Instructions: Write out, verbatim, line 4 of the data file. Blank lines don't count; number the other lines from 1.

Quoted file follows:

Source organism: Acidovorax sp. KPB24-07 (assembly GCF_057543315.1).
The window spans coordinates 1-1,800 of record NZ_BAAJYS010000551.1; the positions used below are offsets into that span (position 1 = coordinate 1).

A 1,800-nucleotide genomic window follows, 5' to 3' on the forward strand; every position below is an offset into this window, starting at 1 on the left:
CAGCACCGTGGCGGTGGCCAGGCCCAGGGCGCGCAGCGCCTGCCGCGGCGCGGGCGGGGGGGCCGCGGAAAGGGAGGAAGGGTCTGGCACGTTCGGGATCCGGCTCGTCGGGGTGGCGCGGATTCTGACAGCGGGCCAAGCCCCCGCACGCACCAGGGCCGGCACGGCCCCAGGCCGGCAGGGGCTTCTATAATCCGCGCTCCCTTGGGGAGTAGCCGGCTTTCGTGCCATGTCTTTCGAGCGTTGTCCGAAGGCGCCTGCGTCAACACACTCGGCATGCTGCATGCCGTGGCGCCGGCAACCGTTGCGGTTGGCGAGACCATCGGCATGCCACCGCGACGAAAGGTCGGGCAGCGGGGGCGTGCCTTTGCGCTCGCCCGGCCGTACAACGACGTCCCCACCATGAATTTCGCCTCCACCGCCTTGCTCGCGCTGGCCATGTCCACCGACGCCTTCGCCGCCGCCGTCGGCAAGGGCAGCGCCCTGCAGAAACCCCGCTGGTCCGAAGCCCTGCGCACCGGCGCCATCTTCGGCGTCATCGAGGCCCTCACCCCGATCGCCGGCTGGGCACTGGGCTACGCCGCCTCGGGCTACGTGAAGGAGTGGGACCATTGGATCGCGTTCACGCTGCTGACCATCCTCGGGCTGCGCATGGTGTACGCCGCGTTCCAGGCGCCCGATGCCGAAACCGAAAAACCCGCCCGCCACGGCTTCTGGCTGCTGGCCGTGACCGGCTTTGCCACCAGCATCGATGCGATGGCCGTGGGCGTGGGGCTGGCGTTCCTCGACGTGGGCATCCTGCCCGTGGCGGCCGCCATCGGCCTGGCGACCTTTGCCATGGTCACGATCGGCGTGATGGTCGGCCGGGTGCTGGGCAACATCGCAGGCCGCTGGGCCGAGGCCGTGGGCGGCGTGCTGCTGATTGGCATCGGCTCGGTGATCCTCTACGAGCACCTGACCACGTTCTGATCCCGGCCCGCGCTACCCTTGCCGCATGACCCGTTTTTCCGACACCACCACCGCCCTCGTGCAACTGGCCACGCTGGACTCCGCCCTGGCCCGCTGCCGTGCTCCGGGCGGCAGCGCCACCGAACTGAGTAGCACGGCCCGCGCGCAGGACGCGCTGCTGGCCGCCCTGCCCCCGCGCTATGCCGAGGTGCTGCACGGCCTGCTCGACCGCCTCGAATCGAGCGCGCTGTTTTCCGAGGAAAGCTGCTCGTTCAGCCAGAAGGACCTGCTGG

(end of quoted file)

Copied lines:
CAGCACCGTGGCGGTGGCCAGGCCCAGGGCGCGCAGCGCCTGCCGCGGCGCGGGCGGGGGGGCCGCGGAAAGGGAGGAAGGGTCTGGCACGTTCGGGATCCGGCTCGTCGGGGTGGCGCGGATTCTGACAGCGGGCCAAGCCCCCGCACGCACCAGGGCCGGCACGGCCCCAGGCCGGCAGGGGCTTCTATAATCCGCGCTCCCTTGGGGAGTAGCCGGCTTTCGTGCCATGTCTTTCGAGCGTTGTCCGAAGGCGCCTGCGTCAACACACTCGGCATGCTGCATGCCGTGGCGCCGGCAACCGTTGCGGTTGGCGAGACCATCGGCATGCCACCGCGACGAAAGGTCGGGCAGCGGGGGCGTGCCTTTGCGCTCGCCCGGCCGTACAACGACGTCCCCACCATGAATTTCGCCTCCACCGCCTTGCTCGCGCTGGCCATGTCCACCGACGCCTTCGCCGCCGCCGTCGGCAAGGGCAGCGCCCTGCAGAAACCCCGCTGGTCCGAAGCCCTGCGCACCGGCGCCATCTTCGGCGTCATCGAGGCCCTCACCCCGATCGCCGGCTGGGCACTGGGCTACGCCGCCTCGGGCTACGTGAAGGAGTGGGACCATTGGATCGCGTTCACGCTGCTGACCATCCTCGGGCTGCGCATGGTGTACGCCGCGTTCCAGGCGCCCGATGCCGAAACCGAAAAACCCGCCCGCCACGGCTTCTGGCTGCTGGCCGTGACCGGCTTTGCCACCAGCATCGATGCGATGGCCGTGGGCGTGGGGCTGGCGTTCCTCGACGTGGGCATCCTGCCCGTGGCGGCCGCCATCGGCCTGGCGACCTTTGCCATGGTCACGATCGGCGTGATGGTCGGCCGGGTGCTGGGCAACATCGCAGGCCGCTGGGCCGAGGCCGTGGGCGGCGTGCTGCTGATTGGCATCGGCTCGGTGATCCTCTACGAGCACCTGACCACGTTCTGATCCCGGCCCGCGCTACCCTTGCCGCATGACCCGTTTTTCCGACACCACCACCGCCCTCGTGCAACTGGCCACGCTGGACTCCGCCCTGGCCCGCTGCCGTGCTCCGGGCGGCAGCGCCACCGAACTGAGTAGCACGGCCCGCGCGCAGGACGCGCTGCTGGCCGCCCTGCCCCCGCGCTATGCCGAGGTGCTGCACGGCCTGCTCGACCGCCTCGAATCGAGCGCGCTGTTTTCCGAGGAAAGCTGCTCGTTCAGCCAGAAGGACCTGCTGG